Disappointment

This past year I’ve focused on becoming a consultant. Its new territory for me since I had been a full time employee (FTE) in Corporate America for close to 40 years. As an FTE, you’re assigned a specific role in an organization with specific performance expectations. You execute your tasks and deliverables, and get rewarded for your contribution (or not). Typically, unless you’re in a very small business, you are “cog” in the big machine, somewhat sheltered from all other functions where you don’t always see the big picture, especially with sales and marketing.

Well, as a consultant or a small business owner you wear many hats. You have to. You don’t generate sales (& income), unless you have paying clients. You typically obtain paying clients by performing marketing functions where, hopefully, you generate enough interest where a prospect wants to employ your services. Which brings me to my point about “disappointment”.

I recently spent untold hours developing a training proposal with my business partner. Several meetings were held with the prospect identifying their various needs and requirements. We looked at all aspects of the design, delivery and our approach. We were very thorough and our proposal (in my eyes) was AWESOME! But then came the inevitable email, thanks, by no thanks. They had found another consultant who better fit their requirement. What? We could have done an excellent job with the training! Needless to say, I was greatly DISAPPOINTED!!

But after having a conversation with my partner who has been a consultant since 1987 said that rejection and disappointment are life of being a consultant. Well, I don’t like that! Felt like, and probably acted like, a 3 year old having a tantrum! I want to be successful like I was in corporate life. This is much more difficult. I don’t want to feel disappointed the rest of my life. So, I determined I needed to change things up and come up with a strategy that would help me through my next proposal.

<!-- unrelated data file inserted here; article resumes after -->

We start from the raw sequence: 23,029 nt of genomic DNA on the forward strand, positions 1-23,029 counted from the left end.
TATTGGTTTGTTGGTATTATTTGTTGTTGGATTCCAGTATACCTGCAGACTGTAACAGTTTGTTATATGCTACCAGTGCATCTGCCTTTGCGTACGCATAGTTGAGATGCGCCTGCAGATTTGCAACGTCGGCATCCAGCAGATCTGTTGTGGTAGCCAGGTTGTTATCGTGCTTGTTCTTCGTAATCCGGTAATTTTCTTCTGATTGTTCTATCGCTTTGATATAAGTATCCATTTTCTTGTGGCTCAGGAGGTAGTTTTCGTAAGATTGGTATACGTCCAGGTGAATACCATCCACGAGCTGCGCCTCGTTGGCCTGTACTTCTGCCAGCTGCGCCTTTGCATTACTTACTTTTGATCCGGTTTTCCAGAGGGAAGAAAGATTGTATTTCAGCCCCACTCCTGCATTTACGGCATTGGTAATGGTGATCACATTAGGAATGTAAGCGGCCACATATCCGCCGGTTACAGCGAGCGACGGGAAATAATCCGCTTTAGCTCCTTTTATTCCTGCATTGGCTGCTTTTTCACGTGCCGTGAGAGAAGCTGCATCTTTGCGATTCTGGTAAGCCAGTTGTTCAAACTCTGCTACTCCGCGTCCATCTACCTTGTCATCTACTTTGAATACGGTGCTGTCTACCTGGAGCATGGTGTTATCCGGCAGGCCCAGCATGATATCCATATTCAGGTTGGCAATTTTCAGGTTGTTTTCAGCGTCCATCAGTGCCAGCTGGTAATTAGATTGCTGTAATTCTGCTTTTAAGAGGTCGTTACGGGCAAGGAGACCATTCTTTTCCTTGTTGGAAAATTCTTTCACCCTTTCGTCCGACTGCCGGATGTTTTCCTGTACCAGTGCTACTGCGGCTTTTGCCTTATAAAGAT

So, here’s my new strategy and I suggest you try it too:

1. Let your feelings out. Get mad, yell, or hit a pillow. Have a good cry! I find them very healing. Get the frustration out of your system. Go exercise, take a walk or talk to a friend. Burying your feelings is not healthy, so please choose to let them out.

2. Change your expectations. As a consultant you will not win every proposal. Maybe it will only be 10%, 1 out of 10. Changing your expectations will help you not be overly disappointed.

3. Be grateful. I am grateful for my family and friends, great conversations, learning and growing, health, nature and God’s endless love and joy! I do not take any of these things for granted. They are a gift!

And as Martin Luther King once said, We must accept finite disappointment, but never lose infinite hope. And I am eternally hopeful!

Greg Sievers

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